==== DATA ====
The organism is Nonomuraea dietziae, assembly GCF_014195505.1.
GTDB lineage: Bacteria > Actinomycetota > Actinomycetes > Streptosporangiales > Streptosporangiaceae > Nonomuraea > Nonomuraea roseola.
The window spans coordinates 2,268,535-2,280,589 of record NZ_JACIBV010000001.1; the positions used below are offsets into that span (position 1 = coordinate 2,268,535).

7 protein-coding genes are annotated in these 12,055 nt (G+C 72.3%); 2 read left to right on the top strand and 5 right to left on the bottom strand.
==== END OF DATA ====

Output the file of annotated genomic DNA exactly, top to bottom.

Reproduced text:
The organism is Nonomuraea dietziae, assembly GCF_014195505.1.
GTDB lineage: Bacteria > Actinomycetota > Actinomycetes > Streptosporangiales > Streptosporangiaceae > Nonomuraea > Nonomuraea roseola.
The window spans coordinates 2,268,535-2,280,589 of record NZ_JACIBV010000001.1; the positions used below are offsets into that span (position 1 = coordinate 2,268,535).

7 protein-coding genes are annotated in these 12,055 nt (G+C 72.3%); 2 read left to right on the top strand and 5 right to left on the bottom strand.